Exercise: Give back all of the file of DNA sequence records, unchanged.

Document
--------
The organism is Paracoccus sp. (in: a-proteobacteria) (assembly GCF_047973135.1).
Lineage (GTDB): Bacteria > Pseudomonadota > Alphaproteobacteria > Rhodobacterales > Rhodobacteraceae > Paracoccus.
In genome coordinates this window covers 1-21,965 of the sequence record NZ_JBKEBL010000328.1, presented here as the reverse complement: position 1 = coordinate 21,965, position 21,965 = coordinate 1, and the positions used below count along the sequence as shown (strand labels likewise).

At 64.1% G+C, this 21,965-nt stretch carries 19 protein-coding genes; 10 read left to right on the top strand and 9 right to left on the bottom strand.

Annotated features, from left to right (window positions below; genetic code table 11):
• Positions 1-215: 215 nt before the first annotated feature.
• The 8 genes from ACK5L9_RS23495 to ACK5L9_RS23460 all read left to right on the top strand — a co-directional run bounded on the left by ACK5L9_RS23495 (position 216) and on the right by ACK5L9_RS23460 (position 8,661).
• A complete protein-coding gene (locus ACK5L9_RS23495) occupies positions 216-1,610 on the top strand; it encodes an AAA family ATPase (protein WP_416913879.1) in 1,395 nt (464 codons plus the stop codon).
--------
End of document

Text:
The organism is Paracoccus sp. (in: a-proteobacteria) (assembly GCF_047973135.1).
Lineage (GTDB): Bacteria > Pseudomonadota > Alphaproteobacteria > Rhodobacterales > Rhodobacteraceae > Paracoccus.
In genome coordinates this window covers 1-21,965 of the sequence record NZ_JBKEBL010000328.1, presented here as the reverse complement: position 1 = coordinate 21,965, position 21,965 = coordinate 1, and the positions used below count along the sequence as shown (strand labels likewise).

At 64.1% G+C, this 21,965-nt stretch carries 19 protein-coding genes; 10 read left to right on the top strand and 9 right to left on the bottom strand.

Annotated features, from left to right (window positions below; genetic code table 11):
• Positions 1-215: 215 nt before the first annotated feature.
• The 8 genes from ACK5L9_RS23495 to ACK5L9_RS23460 all read left to right on the top strand — a co-directional run bounded on the left by ACK5L9_RS23495 (position 216) and on the right by ACK5L9_RS23460 (position 8,661).
• A complete protein-coding gene (locus ACK5L9_RS23495) occupies positions 216-1,610 on the top strand; it encodes an AAA family ATPase (protein WP_416913879.1) in 1,395 nt (464 codons plus the stop codon).